2. Harry Harris

    Lies, distortions, and exaggerations on any side of an argument don’t do us well. False equivalencies are about as destructive. There’s just seemingly not much commitment to truth at play in out public discourse, but I’ve never seen the level of attacking the messenger Pres Trump and his minions utilize. I’ve never seen such a large group of adherents and followers give a pass to demonstrable lies and attacks on responsible news sources as his supporters. It is past dangerous.
    Planned Parenthood, or whoever is making the fact-checked claim should respond by clarifying their basis or admitting error. The Post is doing its job, though it may make mistakes as well.

  3. Mr. Smith

    While we’re throwing around numbers about abortion, here’s another figure. It’s been estimated that during the period in which abortion was “banned” in the US, somewhere between 200,000 and 1.5 million abortions still occurred. The obvious point is: What do abortion opponents think they’re going to accomplish by “banning” abortion? Will it stop abortions from happening? Obviously not. I for one would actively participate in any effort – akin to the Clergy Consultation Service – that serves as an underground railroad in assisting pregnant women seeking abortions get from states where it is banned to those where it is not.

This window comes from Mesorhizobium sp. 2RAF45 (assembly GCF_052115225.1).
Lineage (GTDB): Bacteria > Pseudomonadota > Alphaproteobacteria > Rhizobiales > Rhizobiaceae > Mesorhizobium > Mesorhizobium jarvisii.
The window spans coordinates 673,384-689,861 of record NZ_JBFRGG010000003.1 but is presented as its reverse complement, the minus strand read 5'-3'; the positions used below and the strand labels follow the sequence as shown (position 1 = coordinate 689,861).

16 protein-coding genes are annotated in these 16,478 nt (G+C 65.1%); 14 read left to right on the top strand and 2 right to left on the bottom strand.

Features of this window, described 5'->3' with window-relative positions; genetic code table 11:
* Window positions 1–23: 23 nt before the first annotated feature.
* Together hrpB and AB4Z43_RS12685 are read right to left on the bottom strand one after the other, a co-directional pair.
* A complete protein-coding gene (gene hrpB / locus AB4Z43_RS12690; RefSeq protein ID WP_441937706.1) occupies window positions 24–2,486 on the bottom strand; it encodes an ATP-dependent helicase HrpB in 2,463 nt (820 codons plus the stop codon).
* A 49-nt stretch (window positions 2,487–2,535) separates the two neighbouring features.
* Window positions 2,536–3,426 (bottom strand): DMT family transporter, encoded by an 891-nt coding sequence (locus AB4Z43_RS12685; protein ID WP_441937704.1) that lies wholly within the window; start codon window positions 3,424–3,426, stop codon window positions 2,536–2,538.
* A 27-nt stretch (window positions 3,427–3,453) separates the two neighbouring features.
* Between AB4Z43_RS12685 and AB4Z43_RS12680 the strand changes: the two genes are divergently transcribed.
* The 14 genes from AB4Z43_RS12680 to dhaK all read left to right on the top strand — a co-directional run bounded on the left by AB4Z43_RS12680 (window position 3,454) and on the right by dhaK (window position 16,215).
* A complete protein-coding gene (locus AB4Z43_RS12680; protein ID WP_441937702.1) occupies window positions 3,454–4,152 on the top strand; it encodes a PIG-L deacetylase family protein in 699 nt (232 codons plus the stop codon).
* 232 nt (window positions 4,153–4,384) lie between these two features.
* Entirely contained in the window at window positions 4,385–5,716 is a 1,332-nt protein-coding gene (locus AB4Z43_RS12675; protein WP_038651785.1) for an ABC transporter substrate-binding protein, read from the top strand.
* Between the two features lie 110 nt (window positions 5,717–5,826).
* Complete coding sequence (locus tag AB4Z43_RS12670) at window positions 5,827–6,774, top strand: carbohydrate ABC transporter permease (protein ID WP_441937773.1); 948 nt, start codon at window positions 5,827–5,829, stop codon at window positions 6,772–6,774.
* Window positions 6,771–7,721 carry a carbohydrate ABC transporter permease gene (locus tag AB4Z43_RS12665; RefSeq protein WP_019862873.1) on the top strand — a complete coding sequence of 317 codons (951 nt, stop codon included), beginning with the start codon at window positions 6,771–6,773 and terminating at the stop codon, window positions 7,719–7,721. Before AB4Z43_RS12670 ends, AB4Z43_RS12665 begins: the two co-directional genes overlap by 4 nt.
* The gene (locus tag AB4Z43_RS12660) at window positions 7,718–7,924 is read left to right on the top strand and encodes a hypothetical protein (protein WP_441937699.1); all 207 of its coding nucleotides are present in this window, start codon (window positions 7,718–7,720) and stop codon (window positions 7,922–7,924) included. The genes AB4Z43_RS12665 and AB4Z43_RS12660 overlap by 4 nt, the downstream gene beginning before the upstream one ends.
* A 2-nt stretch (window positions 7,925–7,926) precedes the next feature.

All a “ban” will do is allow the anti-abortion-minded to indulge in moral pretense.

    1. Barry

      I’ve told people that banning abortions won’t stop abortions at all. I’d fly my daughter to any country in the world that was necessary if she was raped. People that are able will have all the choices they want.

  4. Tom E Stickler

    A special subcommittee of the Kentucky General Assembly held four days of hearings in April of 1972 on possible reform of the life-only abortion law then in effect. I was the lead witness, and answered questions from anti-abortion legislators for an additional fifteen minutes.

    My testimony covered the incidence of maternal death due to illegal and legal abortion in New York City as a result of abortion becoming legal in New York State up to twenty-four weeks of pregnancy as of 1 July 1970. Whereas deaths from illegal abortion in NYC had averaged over fifteen per 100,000 live births in the four years previous to the repeal, the rate dropped to 9 per 100,000 in 1971. Maternal mortality rates that were officially considered “non-abortion-related” also declined from an average of 35 per 100,000 live births pre-repeal to 26 per 100,000 in 1971. One may suspect those numbers included some undeclared illegal abortion deaths.